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The Fake Palestinian Generational Divide

New York Times Jerusalem bureau chief Jodi Rudoren hit on a clever way to reiterate a familiar theme for the newspaper’s readers in today’s story that sought to explore what she called a “generational divide” among Palestinians. The centerpiece of the article is an interview with Tareq Abbas, the youngest son of Palestinian Authority leader Mahmoud Abbas in which the former explains why he supports a one-state solution to the conflict with Israel rather than the two-state formula that his father purports to seek. Along with other younger Palestinians quoted in the piece, Tareq Abbas says that he is tired of waiting for his father’s peace strategies to succeed and now simply wants “civil rights” that would presumably be his if the area between the Jordan River and the Mediterranean became a single democratic entity.

The conceit of this argument is that since Israel will never allow Palestinians independence, they should instead simply wait for demographics and international pressure to force the Jews to give up their state. This notion of a generational divide also supports the claims of those who believe Israel must act now to divest itself of the West Bank, lest it eventually be forced to choose between being a Jewish state or a democratic one.

But the problem with the premise of this story is that it is false. Mahmoud Abbas and his predecessor Yasir Arafat rejected Israeli offers of statehood three times. He’s currently in the process of refusing another one that would probably, like the three previous peace bids, give the Palestinians the independent state they say they crave in almost all of the West Bank, Gaza (which is currently ruled by Hamas as an independent Palestinian state in all but name, but never mind), and a share of Jerusalem. The generational divide here isn’t so much about how many more Arab states there should be but rather the nature of the rhetoric employed in order to make the case against the existence of one solitary Jewish state.

The last 20 years since the Oslo Accords have shown that while the vast majority of Israelis are ready to trade land for peace, even those Palestinians anointed by the West as peacemakers are unwilling or unable to take yes for an answer. The difference between the generations cited in Rudoren’s article is not about goals but rather how to obtain it. The elder Abbas still feels obligated to go through the motions of negotiating with the United States and Israel for a two-state solution that he—and perhaps everyone else on the planet other than Secretary of State John Kerry—knows he will never accept. Doing so would require him to recognize the legitimacy of a Jewish state no matter where its borders would be drawn, and that is something that the political culture of the Palestinians will not let him do.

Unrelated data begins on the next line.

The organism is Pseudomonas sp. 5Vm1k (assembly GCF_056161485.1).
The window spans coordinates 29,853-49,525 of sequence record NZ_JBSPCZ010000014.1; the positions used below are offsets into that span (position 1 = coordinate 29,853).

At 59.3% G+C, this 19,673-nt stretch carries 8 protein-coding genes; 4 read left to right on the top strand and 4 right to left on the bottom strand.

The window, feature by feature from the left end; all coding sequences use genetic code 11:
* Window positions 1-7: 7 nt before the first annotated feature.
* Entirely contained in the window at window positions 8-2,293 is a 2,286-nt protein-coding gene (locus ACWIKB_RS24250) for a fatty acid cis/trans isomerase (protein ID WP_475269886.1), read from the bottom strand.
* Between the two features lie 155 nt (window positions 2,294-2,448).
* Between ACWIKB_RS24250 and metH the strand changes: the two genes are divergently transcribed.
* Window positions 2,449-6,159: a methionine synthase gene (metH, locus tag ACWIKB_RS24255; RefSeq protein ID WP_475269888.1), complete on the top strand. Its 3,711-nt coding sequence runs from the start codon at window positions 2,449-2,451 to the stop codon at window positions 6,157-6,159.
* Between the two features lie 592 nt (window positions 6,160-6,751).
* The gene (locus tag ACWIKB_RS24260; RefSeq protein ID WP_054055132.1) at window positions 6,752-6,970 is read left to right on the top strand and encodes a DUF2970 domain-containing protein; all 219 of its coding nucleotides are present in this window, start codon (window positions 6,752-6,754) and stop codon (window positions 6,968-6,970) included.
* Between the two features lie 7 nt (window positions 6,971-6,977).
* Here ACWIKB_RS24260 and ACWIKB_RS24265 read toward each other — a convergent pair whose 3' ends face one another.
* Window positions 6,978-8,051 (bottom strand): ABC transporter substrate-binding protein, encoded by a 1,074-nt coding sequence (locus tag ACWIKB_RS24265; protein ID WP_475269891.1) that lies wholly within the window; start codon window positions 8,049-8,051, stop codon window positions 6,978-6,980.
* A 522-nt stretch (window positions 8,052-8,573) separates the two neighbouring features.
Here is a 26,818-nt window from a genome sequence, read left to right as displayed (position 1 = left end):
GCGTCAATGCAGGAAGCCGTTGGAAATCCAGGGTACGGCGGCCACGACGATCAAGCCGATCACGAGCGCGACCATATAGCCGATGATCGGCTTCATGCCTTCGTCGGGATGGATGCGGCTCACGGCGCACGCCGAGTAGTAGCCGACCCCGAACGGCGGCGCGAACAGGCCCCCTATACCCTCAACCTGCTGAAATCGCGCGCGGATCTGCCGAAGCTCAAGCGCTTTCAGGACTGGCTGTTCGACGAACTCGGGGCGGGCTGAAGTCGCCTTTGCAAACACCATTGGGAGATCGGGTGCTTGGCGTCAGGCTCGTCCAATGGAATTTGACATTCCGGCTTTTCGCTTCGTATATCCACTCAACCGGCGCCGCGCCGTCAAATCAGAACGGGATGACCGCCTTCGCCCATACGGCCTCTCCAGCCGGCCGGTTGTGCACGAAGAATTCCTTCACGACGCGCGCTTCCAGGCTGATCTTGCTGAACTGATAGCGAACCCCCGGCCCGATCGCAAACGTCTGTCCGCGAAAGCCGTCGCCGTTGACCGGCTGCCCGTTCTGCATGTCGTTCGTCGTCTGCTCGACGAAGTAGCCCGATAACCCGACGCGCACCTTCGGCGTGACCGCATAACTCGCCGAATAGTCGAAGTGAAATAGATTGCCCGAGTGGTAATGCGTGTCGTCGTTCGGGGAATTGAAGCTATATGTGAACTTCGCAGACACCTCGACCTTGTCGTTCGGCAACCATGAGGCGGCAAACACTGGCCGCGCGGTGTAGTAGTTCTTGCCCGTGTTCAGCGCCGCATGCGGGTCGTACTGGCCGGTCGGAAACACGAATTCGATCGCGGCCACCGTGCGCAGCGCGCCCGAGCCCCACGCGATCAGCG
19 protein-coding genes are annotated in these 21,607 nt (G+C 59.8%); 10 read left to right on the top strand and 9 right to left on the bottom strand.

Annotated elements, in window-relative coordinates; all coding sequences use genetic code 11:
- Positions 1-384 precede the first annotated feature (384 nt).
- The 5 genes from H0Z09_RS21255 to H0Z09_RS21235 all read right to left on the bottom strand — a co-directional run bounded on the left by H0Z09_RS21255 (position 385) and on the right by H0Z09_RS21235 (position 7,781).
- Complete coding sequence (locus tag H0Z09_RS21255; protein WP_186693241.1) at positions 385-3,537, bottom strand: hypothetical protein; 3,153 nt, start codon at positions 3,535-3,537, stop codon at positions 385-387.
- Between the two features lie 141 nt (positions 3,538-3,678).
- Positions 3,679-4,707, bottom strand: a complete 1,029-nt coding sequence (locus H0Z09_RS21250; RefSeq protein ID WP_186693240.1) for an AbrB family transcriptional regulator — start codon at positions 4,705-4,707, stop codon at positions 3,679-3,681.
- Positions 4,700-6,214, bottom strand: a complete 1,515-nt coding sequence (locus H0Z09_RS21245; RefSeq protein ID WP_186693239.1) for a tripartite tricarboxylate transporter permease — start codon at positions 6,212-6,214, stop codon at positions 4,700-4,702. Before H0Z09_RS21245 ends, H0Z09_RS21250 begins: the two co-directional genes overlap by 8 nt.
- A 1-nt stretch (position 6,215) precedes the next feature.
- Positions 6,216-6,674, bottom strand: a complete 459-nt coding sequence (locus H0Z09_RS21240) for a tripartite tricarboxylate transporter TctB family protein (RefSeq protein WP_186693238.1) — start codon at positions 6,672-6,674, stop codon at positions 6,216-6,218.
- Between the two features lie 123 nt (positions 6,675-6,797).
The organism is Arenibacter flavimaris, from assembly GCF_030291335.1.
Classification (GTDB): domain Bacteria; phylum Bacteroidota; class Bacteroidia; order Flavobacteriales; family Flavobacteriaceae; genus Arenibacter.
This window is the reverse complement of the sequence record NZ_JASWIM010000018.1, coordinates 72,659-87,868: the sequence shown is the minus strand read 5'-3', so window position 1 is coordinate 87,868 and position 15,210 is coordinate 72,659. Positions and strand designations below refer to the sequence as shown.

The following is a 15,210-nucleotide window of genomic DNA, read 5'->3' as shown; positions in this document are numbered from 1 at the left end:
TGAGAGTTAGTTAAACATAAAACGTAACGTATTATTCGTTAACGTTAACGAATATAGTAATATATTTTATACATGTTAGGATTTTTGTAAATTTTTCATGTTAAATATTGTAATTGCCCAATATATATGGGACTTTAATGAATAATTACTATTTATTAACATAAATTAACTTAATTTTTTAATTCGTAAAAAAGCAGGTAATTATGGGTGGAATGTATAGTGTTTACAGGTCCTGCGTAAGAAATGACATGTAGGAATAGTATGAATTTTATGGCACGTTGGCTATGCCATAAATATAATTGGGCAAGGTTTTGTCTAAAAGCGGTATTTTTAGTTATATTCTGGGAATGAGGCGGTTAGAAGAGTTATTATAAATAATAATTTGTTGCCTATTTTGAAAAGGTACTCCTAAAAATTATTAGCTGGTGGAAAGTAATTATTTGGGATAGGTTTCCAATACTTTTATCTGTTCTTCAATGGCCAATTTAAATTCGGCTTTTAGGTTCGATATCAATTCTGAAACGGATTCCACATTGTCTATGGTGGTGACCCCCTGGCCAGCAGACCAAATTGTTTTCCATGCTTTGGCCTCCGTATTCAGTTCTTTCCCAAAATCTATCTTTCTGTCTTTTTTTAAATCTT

If the elder Abbas really were a champion of two states for two peoples, he would have said yes in 2008 when Ehud Olmert offered him a state and he wouldn’t be threatening to quit the current negotiations by refusing to say that Israel is the nation state of the Jewish people. Doing so would, as Palestinians have frequently admitted, undermine their “narrative” and the goal of forcing the Israelis to allow a “right of return” for the 1948 refugees and their descendants, thus transforming the Jewish state into a bi-national one in which Arabs would be in the majority. Palestinian nationalism came into existence as a rejection of Zionism and what is needed is a new vision that will contemplate a future for their people alongside Israel rather than locked in perpetual conflict with it.

Younger Palestinians have no such compunctions about pretending to want to live in peace alongside Israel. What they want is to extinguish Jewish sovereignty in any part of the country. This has nothing to do with a desire for equal rights or democracy, which, despite the assertions of his son, the elder Abbas (currently serving in the ninth year of the four-year presidential term to which he was elected) denies his people, as do his Hamas rivals in Gaza.

If the Palestinians wanted an independent state alongside Israel, they could have had it more than a decade ago and can still claim it by Abbas saying two little words—“Jewish state”—that signify he means what he says about peace. The fact that he won’t means that the contrast between him and younger Palestinians who say they want one state to replace Israel is a difference without a distinction.


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